A reminder that January 19th 2008 will mark the beginning of the 30-year countdown to the Y2K38 bug, when Unix time will overflow 32 bits. What is Y2K38 bug you say?
The year 2038 problem (also known as “Unix Millennium bug”, “Y2K38,” “Y2K+38,” or “Y2.038K” by analogy to the Y2K problem) may cause some computer software to fail before or in the year 2038. The problem affects Unix-like operating systems, which represent system time as the number of seconds (ignoring leap seconds) since January 1, 1970. This representation also affects software written for most other operating systems because of the broad deployment of C. On most 32-bit systems, the time_t data type used to store this second count is a signed 32-bit integer. The latest time that can be represented in this format, following the POSIX standard, is 03:14:07 UTC on Tuesday, January 19, 2038. Times beyond this moment will “wrap around” and be represented internally as a negative number, and cause programs to fail, since they will see these times not as being in 2038 but rather in 1901. Erroneous calculations and decisions may therefore result.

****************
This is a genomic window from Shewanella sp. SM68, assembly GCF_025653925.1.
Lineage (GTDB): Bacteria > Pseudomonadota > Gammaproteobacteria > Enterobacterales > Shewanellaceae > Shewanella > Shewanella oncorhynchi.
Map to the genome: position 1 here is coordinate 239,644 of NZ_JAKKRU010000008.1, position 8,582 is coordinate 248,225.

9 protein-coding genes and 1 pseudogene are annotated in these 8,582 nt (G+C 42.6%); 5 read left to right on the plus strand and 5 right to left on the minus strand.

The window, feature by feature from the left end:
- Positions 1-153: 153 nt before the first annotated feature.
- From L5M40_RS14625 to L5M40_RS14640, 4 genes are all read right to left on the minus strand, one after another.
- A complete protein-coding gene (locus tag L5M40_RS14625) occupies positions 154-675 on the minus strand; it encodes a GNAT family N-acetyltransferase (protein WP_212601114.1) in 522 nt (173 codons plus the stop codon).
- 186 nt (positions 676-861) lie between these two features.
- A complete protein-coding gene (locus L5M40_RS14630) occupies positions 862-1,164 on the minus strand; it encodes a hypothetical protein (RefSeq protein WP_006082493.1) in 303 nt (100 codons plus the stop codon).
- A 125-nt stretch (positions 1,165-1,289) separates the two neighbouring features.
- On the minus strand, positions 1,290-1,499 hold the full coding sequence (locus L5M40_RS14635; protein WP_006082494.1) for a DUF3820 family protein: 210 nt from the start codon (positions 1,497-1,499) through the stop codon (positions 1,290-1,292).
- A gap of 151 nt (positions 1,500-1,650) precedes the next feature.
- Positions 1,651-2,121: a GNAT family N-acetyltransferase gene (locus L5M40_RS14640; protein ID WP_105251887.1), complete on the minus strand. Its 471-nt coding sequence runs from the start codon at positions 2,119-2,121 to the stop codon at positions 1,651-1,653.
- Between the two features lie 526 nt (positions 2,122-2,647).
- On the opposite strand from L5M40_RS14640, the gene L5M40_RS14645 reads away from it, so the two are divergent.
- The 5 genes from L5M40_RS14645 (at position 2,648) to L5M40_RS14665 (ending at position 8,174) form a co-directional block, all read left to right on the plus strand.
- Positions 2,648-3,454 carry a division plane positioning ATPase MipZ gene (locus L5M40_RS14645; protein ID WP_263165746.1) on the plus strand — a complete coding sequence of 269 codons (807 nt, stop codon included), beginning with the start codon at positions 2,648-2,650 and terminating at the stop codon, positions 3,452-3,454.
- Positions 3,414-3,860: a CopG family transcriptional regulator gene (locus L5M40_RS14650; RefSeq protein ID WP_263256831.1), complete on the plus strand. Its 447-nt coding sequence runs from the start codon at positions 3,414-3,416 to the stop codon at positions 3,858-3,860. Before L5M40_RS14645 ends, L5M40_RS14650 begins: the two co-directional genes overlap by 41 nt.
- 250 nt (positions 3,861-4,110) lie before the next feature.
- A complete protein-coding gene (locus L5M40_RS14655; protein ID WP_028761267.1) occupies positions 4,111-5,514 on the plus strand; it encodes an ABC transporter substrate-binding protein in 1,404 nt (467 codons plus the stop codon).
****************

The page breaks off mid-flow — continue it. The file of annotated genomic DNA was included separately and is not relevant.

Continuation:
Personally I feel the concerns of any problem caused by this event is grossly over exaggerated, because by than I don’t believe there will be many computers running 32-bit software or hardware for that matter. However even if they did, the below gif gives an example of what it would look like in an actual even: